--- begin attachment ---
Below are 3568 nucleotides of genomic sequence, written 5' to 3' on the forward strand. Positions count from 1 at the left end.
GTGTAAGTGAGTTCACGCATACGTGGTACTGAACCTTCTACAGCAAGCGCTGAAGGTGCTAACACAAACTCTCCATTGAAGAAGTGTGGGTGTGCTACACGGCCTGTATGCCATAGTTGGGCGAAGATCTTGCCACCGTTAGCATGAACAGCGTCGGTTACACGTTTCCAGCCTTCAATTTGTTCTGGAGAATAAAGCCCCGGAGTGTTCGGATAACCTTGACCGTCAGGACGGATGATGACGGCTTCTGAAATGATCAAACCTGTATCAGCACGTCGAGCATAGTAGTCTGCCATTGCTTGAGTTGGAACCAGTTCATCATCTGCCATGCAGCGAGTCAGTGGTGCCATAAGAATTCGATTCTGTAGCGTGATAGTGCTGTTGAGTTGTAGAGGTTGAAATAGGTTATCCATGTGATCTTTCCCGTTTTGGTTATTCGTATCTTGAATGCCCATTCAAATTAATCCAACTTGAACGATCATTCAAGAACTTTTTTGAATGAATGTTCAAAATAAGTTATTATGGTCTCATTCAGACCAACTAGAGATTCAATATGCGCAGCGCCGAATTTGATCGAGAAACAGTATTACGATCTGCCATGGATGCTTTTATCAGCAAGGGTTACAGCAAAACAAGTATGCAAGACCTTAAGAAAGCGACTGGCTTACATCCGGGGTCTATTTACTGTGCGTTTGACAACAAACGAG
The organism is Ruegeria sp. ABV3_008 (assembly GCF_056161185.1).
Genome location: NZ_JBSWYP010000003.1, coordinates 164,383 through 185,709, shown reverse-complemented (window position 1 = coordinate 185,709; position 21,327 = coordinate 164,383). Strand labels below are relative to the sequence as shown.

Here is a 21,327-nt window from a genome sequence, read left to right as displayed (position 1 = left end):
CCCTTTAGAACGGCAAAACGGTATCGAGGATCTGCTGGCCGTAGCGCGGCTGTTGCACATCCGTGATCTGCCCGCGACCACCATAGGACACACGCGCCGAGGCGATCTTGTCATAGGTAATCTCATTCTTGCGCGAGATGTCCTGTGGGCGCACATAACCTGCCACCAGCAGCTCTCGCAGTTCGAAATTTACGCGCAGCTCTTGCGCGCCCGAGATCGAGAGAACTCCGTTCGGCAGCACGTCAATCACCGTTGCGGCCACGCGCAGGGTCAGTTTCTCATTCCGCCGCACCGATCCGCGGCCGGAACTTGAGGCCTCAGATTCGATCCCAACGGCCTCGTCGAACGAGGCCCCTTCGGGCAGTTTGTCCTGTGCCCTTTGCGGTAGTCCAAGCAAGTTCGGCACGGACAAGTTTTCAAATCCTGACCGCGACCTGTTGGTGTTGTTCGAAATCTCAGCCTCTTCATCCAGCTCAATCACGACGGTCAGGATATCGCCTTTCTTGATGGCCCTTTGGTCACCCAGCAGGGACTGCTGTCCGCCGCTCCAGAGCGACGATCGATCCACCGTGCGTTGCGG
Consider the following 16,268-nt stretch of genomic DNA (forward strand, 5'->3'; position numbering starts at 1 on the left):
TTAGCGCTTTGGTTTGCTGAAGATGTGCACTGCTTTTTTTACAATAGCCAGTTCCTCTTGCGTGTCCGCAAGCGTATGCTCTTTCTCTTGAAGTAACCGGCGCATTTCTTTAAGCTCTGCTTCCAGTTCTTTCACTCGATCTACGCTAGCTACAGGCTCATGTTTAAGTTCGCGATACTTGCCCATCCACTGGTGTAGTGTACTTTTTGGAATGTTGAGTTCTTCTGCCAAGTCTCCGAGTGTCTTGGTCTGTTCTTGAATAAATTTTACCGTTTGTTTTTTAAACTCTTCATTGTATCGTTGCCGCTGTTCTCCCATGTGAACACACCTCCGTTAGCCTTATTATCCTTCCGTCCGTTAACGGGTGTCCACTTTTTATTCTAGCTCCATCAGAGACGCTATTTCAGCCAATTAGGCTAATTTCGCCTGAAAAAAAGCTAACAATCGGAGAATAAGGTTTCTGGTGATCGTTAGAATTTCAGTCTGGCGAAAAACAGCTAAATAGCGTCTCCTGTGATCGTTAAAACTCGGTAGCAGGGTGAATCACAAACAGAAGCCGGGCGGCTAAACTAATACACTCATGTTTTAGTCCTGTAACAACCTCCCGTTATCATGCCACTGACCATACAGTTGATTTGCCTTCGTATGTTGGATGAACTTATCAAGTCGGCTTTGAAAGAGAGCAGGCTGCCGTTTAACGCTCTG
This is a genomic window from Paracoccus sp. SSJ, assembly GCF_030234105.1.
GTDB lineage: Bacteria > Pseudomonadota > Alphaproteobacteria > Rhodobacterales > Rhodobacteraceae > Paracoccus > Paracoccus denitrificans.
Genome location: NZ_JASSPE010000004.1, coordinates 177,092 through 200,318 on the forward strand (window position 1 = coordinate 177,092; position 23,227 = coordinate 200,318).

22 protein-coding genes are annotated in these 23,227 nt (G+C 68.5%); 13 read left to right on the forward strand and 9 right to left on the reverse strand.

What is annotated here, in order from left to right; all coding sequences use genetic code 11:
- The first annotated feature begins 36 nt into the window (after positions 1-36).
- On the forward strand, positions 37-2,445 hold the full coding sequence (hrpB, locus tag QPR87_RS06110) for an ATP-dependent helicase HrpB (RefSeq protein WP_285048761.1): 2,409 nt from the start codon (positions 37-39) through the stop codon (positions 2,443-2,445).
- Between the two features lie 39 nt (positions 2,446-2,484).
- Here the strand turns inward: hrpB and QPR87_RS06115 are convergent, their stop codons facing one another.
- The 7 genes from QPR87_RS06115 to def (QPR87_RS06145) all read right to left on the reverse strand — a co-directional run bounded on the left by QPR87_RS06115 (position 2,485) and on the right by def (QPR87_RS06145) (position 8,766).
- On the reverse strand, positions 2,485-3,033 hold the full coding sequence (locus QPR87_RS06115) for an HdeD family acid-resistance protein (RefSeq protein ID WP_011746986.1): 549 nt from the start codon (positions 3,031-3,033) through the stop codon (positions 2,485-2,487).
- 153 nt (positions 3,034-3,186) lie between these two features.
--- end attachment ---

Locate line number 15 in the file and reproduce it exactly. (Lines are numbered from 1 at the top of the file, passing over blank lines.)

- On the forward strand, positions 37-2,445 hold the full coding sequence (hrpB, locus tag QPR87_RS06110) for an ATP-dependent helicase HrpB (RefSeq protein WP_285048761.1): 2,409 nt from the start codon (positions 37-39) through the stop codon (positions 2,443-2,445).